Let’s now move on to the topic of SEO. A lot of the work we do to optimize content for search engines comes down to technical details. For example, we make an effort to include keywords in headings and near the start of articles. You also have to keep keyword density in mind and pay attention to the way you use external and internal links. Even if you nail all those tasks, your content might still flounder if you don’t pick the right keywords to begin with.
Theoretically, machine learning could help you tackle all these tasks more efficiently. This would help you produce content that is more search-engine friendly without requiring a background in SEO. However, the brunt of the work, which is creating interesting content will still fall upon you.
Machine learning isn’t yet at the stage where it can take care of all the grunt work for you. However, there are some tools that claim to be able to help you structure your content more efficiently, which is important from an SEO standpoint. We’re now going to look at one of them and see what it can do for you.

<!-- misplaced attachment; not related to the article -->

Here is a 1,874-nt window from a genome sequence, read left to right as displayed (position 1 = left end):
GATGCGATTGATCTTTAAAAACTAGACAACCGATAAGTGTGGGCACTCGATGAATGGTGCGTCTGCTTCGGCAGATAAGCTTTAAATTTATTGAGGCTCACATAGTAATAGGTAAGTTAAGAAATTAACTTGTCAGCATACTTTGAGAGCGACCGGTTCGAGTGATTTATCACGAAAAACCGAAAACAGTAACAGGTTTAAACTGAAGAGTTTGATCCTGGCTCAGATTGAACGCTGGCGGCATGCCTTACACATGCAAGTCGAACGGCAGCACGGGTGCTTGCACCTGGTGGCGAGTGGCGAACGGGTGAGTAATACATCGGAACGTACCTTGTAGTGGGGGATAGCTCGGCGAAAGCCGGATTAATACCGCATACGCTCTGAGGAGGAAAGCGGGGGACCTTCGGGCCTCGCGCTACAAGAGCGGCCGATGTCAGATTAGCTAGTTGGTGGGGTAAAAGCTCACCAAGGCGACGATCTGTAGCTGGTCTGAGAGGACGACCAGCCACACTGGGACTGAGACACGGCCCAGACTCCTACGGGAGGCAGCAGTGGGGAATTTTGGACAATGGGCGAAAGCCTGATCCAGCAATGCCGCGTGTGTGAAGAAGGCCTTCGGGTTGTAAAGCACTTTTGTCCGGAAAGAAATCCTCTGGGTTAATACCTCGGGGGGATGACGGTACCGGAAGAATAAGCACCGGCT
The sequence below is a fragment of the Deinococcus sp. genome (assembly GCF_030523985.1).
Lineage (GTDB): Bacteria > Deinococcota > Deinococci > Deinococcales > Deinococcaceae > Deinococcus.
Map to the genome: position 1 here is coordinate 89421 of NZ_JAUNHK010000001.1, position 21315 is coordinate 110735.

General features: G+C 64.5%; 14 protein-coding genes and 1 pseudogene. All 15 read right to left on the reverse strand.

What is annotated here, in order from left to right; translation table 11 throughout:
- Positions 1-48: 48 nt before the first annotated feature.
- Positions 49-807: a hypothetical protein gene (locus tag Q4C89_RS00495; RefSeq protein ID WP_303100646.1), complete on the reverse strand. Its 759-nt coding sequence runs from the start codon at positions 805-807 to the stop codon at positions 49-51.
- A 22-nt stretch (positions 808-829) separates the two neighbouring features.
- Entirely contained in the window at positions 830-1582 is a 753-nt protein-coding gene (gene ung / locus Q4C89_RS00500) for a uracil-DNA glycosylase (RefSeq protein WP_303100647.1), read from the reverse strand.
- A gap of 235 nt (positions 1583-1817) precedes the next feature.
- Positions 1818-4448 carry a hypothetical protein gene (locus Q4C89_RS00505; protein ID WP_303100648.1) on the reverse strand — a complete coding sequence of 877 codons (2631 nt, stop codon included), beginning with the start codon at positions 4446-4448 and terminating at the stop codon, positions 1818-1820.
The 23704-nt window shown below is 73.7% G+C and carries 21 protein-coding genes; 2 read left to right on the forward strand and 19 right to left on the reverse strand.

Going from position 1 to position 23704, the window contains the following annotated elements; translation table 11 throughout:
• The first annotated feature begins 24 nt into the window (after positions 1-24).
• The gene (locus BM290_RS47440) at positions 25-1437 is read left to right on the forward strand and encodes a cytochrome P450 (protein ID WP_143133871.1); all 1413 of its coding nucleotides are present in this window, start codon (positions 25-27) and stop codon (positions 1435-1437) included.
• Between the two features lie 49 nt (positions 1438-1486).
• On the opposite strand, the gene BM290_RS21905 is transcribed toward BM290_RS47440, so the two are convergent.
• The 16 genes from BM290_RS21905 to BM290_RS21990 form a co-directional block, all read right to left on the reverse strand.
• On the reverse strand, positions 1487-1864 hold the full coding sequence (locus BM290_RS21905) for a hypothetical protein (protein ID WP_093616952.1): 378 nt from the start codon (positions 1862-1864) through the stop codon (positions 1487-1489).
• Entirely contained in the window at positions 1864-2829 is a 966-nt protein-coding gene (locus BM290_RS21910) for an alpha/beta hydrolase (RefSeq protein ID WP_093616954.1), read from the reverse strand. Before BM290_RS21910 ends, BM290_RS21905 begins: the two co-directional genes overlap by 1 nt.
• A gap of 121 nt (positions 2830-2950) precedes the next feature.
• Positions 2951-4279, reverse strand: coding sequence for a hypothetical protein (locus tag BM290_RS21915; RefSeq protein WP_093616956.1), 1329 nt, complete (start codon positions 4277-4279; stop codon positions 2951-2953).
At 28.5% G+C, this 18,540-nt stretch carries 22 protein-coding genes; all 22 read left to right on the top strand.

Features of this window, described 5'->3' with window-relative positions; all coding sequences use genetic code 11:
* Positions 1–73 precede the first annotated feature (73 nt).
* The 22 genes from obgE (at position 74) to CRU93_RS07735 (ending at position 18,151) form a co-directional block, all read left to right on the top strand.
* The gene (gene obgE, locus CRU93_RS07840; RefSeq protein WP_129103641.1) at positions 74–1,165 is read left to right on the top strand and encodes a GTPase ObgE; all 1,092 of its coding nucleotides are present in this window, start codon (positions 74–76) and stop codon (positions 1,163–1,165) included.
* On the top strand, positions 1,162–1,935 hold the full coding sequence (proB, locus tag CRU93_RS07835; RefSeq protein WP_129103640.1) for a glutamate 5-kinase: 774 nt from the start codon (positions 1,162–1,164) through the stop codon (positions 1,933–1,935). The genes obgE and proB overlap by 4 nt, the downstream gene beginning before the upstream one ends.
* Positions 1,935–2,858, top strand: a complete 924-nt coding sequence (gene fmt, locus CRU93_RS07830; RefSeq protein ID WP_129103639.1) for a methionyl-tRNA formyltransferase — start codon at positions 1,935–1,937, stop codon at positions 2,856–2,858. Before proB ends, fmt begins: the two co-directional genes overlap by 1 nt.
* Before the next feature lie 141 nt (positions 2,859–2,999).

An Introduction to the WordLift SEO Plugin
The WordLift Artificial Intelligence plugin is an ambitious project that aims to help you enrich your WordPress content with contextual information. For example, the plugin can analyze your content to find related information, such as persons, locations, and that are mentioned. It can then use that information to pull contextual data from external sites, such as Wikipedia, and display it to your visitors.
Moreover, the plugin can help you add Schema markup to your content, making it easier for search engines to understand what it’s about. Those two features alone are interesting enough, but the plugin goes a step further. It can also help you enrich content with relevant open-source images, links to other related pieces, and visualization widgets.
In most cases, these are all tasks you’d need to perform on your own, without the aid of any tools. WordLift doesn’t do the work for you automatically, but it can provide you with the data and tools you need to do it more efficiently.